Legendary balladeers The Wolfe Tones are on their way back to Donegal for a highly-anticipated show in the Mount Errigal Hotel Letterkenny.The band has announced a Christmas gig in the Mount Errigal on Monday 30th December 2019 and tickets are already in demand.After 56 years on the road, the performance of arguably Ireland’s greatest ballad singer, Tommy Byrne, will once again be a memorable experience – Joe McDonnell, Kevin Barry, The Ballad of James Connolly, Grace, Streets of New York, as well as many other ballads, will provide a not to be missed Wolfe Tones experience. Tickets are £26 – €29.50 and available from the Mount Errigal Hotel reception, Ticketmaster.ie and Eventbrite.The Wolfe Tones have entered an unprecedented 56 years on the road. Starting off in Dublin in 1963, the group continue to tour and pack venues across the World. Emerging from the ballad boom of the early 1960’s, The Wolfe Tones started out on a career which has taken them to the heights of not just Irish, but international entertainment. They’ve received numerous international honours, including the freedom of both New York and Los Angeles, as well as the City of Philadelphia’s greatest honour, The Liberty Bell. The Wolfe Tones have in their ranks arguably Ireland’s most prolific song writer and composer of his generation, Brian Warfield. Brian has written songs that have become standards with Irish groups across the World, his ballads are sung from concerts to sports stadiums across the globe. From Celtic Symphony to Rock On Rockall, join the Wolfe tones for a Christmas concert in the Mount Errigal Hotel Letterkenny on Monday 30th December The Wolfe Tones are iconic, they have been the soundtrack to generations of Irish across the World for the last 56 years. Their journey continues, Brian Warfield, Noel Nagle and Tommy Byrne make up The Wolfe Tones, and they remain a ‘must see’ Irish group. One thing is for sure, The Wolfe Tones will once again make the rafters ring in their own inimitable style. Wolfe Tones’ shows sell out, as always, early booking is advised to experience a night to remember in the company of true legends of Irish music.Tickets are £26 – €29.50 and available from the Mount Errigal Hotel reception, Ticketmaster.ie and Eventbrite.Tickets in high demand for Wolfe Tones Christmas concert in Letterkenny was last modified: December 18th, 2019 by Rachel McLaughlinShare this:Click to share on Facebook (Opens in new window)Click to share on Twitter (Opens in new window)Click to share on LinkedIn (Opens in new window)Click to share on Reddit (Opens in new window)Click to share on Pocket (Opens in new window)Click to share on Telegram (Opens in new window)Click to share on WhatsApp (Opens in new window)Click to share on Skype (Opens in new window)Click to print (Opens in new window) Tags:concertletterkennywolfe tones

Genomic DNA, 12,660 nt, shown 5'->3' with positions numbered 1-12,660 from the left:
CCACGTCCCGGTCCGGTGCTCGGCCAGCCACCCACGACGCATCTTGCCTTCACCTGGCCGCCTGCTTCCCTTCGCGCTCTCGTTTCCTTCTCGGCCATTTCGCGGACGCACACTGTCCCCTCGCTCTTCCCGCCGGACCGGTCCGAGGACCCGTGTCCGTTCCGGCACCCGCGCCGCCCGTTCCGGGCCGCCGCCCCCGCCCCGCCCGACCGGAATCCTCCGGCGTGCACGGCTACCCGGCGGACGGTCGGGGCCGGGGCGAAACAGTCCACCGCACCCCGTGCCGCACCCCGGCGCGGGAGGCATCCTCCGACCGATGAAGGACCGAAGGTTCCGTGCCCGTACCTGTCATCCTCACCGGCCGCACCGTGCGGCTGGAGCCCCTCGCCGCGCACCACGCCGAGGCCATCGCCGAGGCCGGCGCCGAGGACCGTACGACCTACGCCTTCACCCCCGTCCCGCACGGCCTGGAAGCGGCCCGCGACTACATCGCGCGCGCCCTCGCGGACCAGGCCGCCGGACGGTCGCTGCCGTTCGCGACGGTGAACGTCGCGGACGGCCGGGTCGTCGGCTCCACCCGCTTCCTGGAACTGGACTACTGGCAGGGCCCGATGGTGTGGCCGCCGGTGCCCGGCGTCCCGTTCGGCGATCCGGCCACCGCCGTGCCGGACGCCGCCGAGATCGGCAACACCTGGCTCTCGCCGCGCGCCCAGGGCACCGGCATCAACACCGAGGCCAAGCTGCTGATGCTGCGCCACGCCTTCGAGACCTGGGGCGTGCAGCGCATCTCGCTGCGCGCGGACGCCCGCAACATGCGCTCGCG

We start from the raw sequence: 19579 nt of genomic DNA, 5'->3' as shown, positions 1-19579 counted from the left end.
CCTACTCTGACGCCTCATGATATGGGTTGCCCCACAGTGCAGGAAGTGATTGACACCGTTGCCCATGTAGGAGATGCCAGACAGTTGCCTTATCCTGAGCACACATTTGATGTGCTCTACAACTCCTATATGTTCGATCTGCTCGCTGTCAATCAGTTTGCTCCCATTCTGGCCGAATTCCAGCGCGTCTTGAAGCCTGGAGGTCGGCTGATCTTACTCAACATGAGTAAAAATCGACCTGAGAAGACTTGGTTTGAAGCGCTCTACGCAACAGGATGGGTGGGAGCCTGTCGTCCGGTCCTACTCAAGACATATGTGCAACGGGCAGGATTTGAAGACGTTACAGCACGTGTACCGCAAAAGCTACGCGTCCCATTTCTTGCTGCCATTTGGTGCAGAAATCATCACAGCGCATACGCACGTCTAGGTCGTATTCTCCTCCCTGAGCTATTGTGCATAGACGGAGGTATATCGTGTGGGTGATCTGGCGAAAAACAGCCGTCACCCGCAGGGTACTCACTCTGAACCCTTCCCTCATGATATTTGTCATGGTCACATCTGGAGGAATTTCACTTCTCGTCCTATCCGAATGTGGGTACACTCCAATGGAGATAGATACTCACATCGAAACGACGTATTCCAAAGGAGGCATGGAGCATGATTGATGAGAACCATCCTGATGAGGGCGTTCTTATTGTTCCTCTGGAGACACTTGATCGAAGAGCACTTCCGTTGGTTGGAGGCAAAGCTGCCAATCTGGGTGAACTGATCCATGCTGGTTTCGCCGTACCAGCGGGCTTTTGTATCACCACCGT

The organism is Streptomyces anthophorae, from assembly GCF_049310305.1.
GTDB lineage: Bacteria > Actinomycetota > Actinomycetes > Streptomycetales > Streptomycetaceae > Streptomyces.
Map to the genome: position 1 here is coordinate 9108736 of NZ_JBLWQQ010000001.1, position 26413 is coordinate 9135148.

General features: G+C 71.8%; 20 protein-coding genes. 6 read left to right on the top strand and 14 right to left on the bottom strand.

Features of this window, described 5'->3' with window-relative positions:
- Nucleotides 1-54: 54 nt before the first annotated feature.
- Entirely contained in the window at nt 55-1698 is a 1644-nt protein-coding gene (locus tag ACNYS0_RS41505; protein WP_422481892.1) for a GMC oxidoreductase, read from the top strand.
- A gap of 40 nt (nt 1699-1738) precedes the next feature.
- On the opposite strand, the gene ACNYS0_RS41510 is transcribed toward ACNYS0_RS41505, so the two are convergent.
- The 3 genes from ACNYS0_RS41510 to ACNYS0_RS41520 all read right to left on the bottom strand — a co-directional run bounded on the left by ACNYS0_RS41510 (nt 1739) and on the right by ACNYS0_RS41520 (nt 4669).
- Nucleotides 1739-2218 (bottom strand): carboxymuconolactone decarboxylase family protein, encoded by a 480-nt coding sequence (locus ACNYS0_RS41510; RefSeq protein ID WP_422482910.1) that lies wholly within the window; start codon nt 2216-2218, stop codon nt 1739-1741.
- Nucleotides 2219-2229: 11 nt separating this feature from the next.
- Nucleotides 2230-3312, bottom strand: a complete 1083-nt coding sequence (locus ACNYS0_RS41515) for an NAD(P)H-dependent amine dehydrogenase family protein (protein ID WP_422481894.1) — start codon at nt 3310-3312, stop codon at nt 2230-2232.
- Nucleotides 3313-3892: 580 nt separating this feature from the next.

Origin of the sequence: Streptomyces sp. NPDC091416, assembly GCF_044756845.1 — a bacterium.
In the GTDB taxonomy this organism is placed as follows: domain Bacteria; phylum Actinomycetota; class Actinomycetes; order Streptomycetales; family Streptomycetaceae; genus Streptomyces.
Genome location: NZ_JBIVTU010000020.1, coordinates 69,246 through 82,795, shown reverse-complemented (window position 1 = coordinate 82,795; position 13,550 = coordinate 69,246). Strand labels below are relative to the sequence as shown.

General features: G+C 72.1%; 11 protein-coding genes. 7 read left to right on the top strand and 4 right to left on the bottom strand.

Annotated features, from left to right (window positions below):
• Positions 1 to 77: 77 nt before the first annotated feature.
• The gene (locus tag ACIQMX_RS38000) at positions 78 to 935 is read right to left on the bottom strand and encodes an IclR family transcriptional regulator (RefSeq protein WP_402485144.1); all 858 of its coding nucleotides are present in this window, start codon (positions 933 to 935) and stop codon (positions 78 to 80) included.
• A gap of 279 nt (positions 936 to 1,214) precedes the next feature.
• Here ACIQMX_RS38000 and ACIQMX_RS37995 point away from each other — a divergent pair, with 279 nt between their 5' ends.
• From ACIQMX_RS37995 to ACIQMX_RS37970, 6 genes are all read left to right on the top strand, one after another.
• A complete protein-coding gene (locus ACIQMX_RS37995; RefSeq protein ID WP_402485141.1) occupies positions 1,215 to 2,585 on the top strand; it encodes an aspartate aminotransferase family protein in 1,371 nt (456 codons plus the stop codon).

See also:Middlesbrough 1-3 QPR: Highlights of Rangers’ dramatic victoryFollow West London Sport on TwitterFind us on Facebook